A history lesson in health care reform
President Barack Obama delivers a statement to the nation following the vote in the House of Representatives on health care reform -- March 21, 2010.
TEXT OF INTERVIEW
TESS VIGELAND: The interminably long stay in the waiting room is over for proponents of health care reform. Their doctor finally wrote a new prescription.
President Barack Obama: After a century of striving, after a year of debate, after a historic vote, health care reform is no longer an unmet promise. It is the law of the land. It is the law of the land.
President Barack Obama signed the sweeping health care bill on Tuesday, and then, as he tried to summarize the highlights of the plan, he urged all of us to do a little homework.
Obama: So I want the American people to understand it and look it up for yourself. Go on our Web site, Whitehouse.gov. Or go to any credible news outlet's Web site and look in terms of what reform will mean for you.
But if you don't have to time to read the bill's 2,400 pages, then this show is for you. We'll parse the major elements today: How the bill changes our health insurance system, what decisions you will need to make as health consumers and when all this starts to affect your wallet. We are skipping over the politics and diving straight into the practicalities.
But before we get too deep into the specifics, there's been a lot of talk this week about the historic nature of this bill. So we asked our health care reporter Gregory Warner to walk us through some of that history.
Knock on William Dubin's office
William Dubin: Come in.
Gregory Warner: Hi.
Dubin: Hey, how are you doing?
So this is a story I heard from a doctor that I met one time.
Warner: Can you introduce yourself to me?
Dubin: I'm William Dubin, I'm professor and interim chair at Temple University School of Medicine, Department of Psychiatry.
Bill Dubin is not only a psychiatrist, but an amateur historian, he's got a book in his lap...
Dubin: Called "The Transformation of American Medicine" by Paul Starr.
...Which is where he read the following story. It's a story that begins at the turn of the 20th century.
Dubin: Well, what happened and the way this developed is, Europe now by 1900, 1905 now has compulsory health care insurance. The United States doesn't.
Now it's 1912 and the progressives nominate Teddy Roosevelt to be their candidate in the presidential election.
"Symphonic Raps" by Louis Armstrong
And Roosevelt came out 100 percent behind compulsory health care insurance. And his actual quote was "No country can be strong if its people are sick and poor."
Archival tape of Teddy Roosevelt's speech
Of course, Roosevelt lost the election.
"Two Deuces" by Louis Armstrong
But the progressives weren't about to give up that easily. Remember this was the Age of Progress, the time for child labor laws and worker's comp. Progressives felt it was time to change health care as well. So a group of economists and politicians and doctors, including Teddy Roosevelt's personal physician, got together to propose universal health insurance for the working class.
Dubin: This was the first time in the United States somebody actually put together a proposal, looking at health care. And the paper that came out said, "You know, let's pay the doctors and hospitals, let's have insurance that will pay doctors and hospitals, sick pay, maternity and death benefits."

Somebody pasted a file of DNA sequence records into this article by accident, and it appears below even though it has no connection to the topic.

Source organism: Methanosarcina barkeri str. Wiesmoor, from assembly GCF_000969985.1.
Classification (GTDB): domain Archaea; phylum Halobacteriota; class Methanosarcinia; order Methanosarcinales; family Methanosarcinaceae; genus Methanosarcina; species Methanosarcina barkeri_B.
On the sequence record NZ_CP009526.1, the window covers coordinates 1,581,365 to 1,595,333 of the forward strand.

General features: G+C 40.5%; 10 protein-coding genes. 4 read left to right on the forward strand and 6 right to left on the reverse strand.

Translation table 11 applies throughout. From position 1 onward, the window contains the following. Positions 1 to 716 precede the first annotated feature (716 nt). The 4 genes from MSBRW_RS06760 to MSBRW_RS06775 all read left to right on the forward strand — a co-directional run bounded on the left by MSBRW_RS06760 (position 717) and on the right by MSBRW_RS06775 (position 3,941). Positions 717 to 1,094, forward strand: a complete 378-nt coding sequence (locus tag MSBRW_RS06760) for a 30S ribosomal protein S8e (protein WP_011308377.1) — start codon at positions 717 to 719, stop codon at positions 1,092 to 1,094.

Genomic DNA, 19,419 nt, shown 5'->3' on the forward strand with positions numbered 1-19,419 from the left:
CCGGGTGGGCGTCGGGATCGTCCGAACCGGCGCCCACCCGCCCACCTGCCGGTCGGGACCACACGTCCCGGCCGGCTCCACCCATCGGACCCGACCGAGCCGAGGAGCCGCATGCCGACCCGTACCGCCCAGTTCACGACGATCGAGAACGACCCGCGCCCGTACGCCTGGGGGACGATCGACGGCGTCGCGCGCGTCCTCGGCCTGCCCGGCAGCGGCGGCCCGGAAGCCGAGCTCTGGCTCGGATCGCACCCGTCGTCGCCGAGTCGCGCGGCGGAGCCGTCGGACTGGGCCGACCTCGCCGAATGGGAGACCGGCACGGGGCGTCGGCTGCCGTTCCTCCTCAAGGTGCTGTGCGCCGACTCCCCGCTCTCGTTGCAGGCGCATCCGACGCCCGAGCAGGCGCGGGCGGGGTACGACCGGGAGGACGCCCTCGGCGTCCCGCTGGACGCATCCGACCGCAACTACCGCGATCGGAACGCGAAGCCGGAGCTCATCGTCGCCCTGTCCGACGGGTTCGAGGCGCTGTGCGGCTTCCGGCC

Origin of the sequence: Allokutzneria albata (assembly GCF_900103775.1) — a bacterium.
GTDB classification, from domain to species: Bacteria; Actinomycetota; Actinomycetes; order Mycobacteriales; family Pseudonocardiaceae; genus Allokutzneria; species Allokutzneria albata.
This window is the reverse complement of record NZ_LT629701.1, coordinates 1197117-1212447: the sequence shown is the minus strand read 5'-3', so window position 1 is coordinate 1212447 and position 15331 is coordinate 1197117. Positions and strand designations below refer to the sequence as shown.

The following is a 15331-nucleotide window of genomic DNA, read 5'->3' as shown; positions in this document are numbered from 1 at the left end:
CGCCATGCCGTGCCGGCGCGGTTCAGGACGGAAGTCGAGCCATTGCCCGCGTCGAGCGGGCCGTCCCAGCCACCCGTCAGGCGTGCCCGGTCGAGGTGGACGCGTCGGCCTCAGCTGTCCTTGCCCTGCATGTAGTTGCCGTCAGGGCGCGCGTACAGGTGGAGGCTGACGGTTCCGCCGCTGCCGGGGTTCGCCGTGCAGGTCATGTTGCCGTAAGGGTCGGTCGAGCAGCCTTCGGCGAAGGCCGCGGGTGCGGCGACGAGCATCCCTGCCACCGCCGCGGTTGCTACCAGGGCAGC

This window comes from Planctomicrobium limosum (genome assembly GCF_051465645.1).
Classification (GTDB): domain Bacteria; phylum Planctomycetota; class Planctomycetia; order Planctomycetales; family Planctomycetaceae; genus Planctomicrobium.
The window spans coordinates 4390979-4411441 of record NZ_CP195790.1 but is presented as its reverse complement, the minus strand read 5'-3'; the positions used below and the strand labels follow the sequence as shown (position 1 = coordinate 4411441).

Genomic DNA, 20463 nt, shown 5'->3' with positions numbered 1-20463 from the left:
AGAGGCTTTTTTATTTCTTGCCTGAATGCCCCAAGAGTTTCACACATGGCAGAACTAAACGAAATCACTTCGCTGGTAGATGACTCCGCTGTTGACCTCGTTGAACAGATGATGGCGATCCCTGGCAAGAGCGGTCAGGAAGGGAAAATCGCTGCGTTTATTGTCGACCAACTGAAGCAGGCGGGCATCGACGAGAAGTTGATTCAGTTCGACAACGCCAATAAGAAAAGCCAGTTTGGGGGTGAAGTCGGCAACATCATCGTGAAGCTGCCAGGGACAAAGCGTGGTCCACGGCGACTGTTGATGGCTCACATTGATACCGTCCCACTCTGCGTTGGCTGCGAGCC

And they suggested a sliding scale, so the less your income, the lower your premium.
Dubin: Sounds familiar doesn't it? This was 1915, this proposal.
In 1915, penicillin hadn't been discovered yet and pure mutton tallow was still the most popular cure for cuts. But the reform debate feels strangely modern. The progressives even grappled with the cost of care.
Dubin: They stated, and this was in 1916, that paying doctors for individual services would be too expensive.
Because paying doctors for each service gives them a financial incentive to do more.
Dubin: So let's give them a lump sum of money to take care of the patients.
Which is how it's done now at hospitals like the Mayo Clinic, or other so-called "high value" hospitals, which are now models for efficient care.
Dubin: But it was proposed in 1916 as a way to get out of the cost of medicine, because the belief was that fee for service would lead to serious financial problems in the end.
Big business opposed reform, and so did labor unions, whose power to negotiate health benefits was their main recruiting tool for new members. And messing with how doctors got paid? Not a popular move. The American Medical Association, which had initially supported reform, now attacked it.
Dubin: Because they were concerned about income, and they were concerned about autonomy. And the positions of physicians really from the beginning of this country is no one should ever come between us and our patients. Very similar to the arguments today.
Opponents of the reform effort came up with a strategy. This was in the years leading up to World War 1. America was about to go battle with Germany. And Germany had been the first country to pass universal health care.
Dubin: And they used this anti-German feeling as a way to attack compulsory health care as some insidious plot to undermine the American government and the American people.
Warner: So they called them the dirtiest word you can call an American, which is a European.
Dubin: Right, and only in this time, there were various, "Germans," and "Prussians" and "doing the Emperor of Germany's work."
This became the pattern. When reformers tried to restart the debate in the 20s, they were called socialists.
Dubin: Right and in Harry Truman's era they called them Bolsheviks and communists. And that's the whole history of health care reform is, champions, they lose, someone picks it up again, champions it, they lose.
Until the day comes when they win.
In Philadelphia, I'm Gregory Warner for Marketplace Money.